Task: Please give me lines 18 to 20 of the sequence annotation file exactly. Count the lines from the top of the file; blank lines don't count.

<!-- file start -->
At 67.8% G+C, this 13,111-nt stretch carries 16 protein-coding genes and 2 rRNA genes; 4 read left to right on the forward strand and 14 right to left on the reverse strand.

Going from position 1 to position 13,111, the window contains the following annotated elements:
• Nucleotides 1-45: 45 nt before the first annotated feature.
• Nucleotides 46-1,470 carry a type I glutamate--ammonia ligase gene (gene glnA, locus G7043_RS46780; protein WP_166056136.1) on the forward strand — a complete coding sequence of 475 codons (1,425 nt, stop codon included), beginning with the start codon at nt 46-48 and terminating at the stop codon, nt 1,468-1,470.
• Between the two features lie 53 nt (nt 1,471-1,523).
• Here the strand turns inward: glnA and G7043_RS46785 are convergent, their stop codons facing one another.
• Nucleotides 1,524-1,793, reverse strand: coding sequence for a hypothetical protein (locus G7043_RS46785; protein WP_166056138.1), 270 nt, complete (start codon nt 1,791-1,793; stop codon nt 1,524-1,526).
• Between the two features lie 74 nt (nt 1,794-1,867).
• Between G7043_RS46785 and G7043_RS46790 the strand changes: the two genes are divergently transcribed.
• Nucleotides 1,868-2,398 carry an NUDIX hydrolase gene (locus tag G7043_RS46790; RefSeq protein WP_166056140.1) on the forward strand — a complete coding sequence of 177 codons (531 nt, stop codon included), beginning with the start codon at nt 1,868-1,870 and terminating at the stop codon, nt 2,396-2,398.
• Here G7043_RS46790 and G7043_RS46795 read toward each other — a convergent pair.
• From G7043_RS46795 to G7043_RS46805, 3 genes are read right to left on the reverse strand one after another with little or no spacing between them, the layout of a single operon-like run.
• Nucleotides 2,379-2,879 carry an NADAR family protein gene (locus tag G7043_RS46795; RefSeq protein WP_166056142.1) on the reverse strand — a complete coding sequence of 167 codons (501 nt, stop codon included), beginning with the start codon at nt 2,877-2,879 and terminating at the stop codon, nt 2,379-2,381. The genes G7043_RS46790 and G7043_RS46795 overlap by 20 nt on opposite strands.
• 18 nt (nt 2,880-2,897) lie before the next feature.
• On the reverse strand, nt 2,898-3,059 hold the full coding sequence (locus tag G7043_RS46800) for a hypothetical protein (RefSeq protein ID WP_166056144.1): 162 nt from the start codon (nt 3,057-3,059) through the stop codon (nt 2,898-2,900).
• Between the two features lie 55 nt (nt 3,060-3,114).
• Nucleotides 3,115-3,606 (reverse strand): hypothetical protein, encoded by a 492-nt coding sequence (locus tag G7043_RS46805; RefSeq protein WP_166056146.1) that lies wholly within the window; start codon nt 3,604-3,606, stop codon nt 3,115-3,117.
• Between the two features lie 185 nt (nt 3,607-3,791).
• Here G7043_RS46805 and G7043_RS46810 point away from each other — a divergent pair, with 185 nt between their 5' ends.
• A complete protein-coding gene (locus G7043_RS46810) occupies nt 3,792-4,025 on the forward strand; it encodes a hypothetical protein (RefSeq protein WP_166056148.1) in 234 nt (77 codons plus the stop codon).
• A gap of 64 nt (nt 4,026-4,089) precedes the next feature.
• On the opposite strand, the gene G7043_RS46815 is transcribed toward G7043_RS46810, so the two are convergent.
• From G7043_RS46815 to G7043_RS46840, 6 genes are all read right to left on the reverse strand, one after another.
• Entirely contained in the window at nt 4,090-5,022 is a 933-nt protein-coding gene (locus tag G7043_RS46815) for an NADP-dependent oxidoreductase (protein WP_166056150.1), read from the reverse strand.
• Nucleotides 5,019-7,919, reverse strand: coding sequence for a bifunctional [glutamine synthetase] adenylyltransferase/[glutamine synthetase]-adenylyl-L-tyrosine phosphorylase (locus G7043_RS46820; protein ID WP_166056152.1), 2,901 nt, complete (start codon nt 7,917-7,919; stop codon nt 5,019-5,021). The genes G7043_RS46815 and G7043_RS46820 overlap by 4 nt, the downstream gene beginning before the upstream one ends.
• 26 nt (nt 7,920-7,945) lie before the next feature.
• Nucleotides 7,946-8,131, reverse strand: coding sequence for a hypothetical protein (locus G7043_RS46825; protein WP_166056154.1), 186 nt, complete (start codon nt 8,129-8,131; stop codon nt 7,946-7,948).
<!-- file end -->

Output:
• Between the two features lie 185 nt (nt 3,607-3,791).
• Here G7043_RS46805 and G7043_RS46810 point away from each other — a divergent pair, with 185 nt between their 5' ends.
• A complete protein-coding gene (locus G7043_RS46810) occupies nt 3,792-4,025 on the forward strand; it encodes a hypothetical protein (RefSeq protein WP_166056148.1) in 234 nt (77 codons plus the stop codon).